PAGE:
We should call this event as it is: Another step forward. It is not the end of the journey for our service members who happen to be gay. A group of our soldiers will know they cannot support their spouses with health insurance, death benefits, or be ceremonially recognized if they should die as the spouses of straight soldiers are. They will give the same service, but not have the same benefits. This is not equality.
So, as we celebrate this movement forward, let us stay aware that until full equality is achieved, work still must be done to ensure our American soldiers… all our American soldiers… are treated equally.
Dear President Obama,
As we evaluate what happened in Maine as marriage equality, via Question 1, went down with a similar margin as is did in California with Proposition 8, a vivid memory from over thirty years ago comes to mind, in the way a locust comes to a field of corn.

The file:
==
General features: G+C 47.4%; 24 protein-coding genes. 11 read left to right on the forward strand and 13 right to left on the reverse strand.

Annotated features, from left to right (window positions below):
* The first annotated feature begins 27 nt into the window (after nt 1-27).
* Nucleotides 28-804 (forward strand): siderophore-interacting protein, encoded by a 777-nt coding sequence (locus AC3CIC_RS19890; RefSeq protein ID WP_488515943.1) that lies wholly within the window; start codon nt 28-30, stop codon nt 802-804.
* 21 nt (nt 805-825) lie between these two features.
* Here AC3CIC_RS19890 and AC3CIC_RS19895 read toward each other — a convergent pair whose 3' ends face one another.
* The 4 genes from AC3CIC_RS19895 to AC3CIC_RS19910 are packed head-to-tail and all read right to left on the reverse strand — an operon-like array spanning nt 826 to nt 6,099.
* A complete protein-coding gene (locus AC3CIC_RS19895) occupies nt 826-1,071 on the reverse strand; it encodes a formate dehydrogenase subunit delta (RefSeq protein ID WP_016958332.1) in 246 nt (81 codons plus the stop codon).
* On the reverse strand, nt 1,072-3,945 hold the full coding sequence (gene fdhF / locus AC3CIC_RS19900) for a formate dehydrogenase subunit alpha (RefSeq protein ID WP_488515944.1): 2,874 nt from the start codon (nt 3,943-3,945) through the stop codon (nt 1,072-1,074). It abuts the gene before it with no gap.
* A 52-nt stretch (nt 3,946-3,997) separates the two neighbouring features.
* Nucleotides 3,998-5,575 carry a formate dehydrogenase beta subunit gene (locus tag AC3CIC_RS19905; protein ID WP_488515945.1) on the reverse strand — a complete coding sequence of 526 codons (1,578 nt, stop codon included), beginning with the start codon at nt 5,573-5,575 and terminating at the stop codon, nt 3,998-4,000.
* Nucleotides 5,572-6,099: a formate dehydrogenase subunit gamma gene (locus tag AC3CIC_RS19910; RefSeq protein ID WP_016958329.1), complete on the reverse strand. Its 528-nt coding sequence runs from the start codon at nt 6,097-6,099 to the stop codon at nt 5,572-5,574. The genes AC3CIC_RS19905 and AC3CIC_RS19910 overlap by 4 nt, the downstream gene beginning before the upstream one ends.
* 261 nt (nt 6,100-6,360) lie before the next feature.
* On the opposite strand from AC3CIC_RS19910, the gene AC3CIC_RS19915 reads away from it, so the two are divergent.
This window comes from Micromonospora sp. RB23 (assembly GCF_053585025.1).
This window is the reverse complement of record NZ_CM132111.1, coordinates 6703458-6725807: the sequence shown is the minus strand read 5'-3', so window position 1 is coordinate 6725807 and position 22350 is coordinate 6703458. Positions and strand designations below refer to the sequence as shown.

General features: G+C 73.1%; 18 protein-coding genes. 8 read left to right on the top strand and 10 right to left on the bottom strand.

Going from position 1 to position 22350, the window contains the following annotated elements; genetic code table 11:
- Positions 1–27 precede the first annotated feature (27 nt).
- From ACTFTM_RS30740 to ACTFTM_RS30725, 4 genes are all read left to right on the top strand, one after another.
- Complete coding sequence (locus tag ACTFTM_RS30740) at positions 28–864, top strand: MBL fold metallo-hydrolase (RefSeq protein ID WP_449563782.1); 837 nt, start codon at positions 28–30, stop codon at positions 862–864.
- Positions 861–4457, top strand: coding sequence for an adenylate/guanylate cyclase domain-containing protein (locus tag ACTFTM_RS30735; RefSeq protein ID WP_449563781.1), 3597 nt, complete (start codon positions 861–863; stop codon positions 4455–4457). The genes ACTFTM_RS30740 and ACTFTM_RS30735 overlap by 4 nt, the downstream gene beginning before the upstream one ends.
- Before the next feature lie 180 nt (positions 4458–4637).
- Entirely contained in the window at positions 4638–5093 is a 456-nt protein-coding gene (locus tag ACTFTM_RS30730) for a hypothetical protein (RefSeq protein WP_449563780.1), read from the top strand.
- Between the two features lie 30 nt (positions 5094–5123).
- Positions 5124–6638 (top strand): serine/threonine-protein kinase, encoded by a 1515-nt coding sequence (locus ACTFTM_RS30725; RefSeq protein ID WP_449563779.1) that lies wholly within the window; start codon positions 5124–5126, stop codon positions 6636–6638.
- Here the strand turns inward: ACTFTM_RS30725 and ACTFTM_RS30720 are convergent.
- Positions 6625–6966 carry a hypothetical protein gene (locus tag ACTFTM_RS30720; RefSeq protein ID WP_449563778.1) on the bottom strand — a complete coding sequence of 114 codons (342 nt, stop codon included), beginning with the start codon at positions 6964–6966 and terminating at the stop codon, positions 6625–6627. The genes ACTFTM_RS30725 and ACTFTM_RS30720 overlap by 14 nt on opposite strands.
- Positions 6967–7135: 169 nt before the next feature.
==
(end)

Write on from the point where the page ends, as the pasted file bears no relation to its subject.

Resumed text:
When I was a young father, I used to smoke around my children and in the house. I smoked in the car and at work. I smoked everywhere.
As my children grew, I would lecture them on the dangers of smoking, even as I went to the hospital for asthma and two strokes in my forties from smoking. I did begin smoking in a different room than the one in which my children were playing. I did all these “better” things, but I never quit. I never took action to model a “best” behavior for them.
I believe that this is what you have done to the gay and lesbian community. You’ve talked a lot about your support of the LGBTQ community. You’ve signed ENDA and the Matthew Shepard and James Byrd Jr. Hate Crimes Prevention Act into law. You’ve done all this, but you have not repealed Don’t Ask, Don’t Tell and you have not repealed the Defense of Marriage Act. I remember mentioning that we would see how you’d done by this time in my commentary of May 2009, “DOMA, DADT, and the President of the United States.”